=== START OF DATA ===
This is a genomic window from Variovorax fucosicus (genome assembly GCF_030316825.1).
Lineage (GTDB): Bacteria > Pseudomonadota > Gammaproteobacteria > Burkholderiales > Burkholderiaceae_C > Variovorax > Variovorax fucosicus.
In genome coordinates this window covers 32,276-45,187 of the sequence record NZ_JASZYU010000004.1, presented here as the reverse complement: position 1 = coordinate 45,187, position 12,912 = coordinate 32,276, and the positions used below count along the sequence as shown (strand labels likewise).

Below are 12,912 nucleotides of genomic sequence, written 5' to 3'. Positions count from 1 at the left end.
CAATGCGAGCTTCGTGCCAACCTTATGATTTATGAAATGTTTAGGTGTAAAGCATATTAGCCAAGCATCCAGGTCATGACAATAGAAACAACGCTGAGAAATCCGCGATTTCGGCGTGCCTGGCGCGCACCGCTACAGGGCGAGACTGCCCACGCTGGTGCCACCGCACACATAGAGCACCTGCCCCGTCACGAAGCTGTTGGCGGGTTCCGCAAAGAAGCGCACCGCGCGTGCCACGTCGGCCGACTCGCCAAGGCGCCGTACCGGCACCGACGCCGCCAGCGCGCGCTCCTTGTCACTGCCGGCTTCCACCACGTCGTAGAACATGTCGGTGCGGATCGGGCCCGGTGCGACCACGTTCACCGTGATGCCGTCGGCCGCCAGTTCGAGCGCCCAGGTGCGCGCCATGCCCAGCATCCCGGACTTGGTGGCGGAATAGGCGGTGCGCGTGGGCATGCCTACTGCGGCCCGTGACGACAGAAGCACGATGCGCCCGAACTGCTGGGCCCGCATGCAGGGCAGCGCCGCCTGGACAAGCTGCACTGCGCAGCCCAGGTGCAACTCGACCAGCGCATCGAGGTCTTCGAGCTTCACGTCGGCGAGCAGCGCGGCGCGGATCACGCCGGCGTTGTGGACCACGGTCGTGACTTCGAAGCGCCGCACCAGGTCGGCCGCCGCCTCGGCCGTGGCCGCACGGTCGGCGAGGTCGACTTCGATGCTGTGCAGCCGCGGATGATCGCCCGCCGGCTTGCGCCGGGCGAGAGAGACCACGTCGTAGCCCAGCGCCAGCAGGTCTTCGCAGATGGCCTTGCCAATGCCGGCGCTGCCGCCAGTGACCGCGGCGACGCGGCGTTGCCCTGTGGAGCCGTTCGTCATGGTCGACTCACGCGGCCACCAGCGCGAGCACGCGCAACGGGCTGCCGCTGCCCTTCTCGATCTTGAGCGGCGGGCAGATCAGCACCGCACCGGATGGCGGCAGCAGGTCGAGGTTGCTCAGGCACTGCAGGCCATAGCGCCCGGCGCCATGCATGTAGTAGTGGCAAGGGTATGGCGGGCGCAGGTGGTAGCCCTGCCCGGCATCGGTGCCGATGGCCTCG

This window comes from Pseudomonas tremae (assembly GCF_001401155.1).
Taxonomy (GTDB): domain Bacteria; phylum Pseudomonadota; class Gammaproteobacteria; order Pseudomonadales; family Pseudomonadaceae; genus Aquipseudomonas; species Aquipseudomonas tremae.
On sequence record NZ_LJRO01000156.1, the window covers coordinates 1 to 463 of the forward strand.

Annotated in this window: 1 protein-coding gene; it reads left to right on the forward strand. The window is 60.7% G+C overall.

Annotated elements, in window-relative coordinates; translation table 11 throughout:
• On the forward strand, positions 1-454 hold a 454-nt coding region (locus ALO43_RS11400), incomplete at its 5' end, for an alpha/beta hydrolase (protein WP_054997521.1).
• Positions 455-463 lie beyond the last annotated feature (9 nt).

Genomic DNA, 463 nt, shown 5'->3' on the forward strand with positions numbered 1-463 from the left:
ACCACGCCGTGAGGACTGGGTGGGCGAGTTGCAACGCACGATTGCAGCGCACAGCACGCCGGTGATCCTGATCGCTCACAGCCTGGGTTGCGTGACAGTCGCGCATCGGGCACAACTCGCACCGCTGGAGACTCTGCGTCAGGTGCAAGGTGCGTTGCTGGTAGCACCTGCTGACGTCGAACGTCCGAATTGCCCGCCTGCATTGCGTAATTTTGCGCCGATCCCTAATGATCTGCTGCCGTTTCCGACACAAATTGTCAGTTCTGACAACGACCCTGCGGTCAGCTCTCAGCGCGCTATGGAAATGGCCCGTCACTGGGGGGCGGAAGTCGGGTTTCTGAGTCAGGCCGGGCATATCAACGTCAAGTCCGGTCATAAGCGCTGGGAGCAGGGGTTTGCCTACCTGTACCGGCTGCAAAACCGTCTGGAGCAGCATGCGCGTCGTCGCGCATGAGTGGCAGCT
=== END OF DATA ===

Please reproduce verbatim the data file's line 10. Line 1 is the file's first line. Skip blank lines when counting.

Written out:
Annotated elements, in window-relative coordinates; translation table 11 throughout: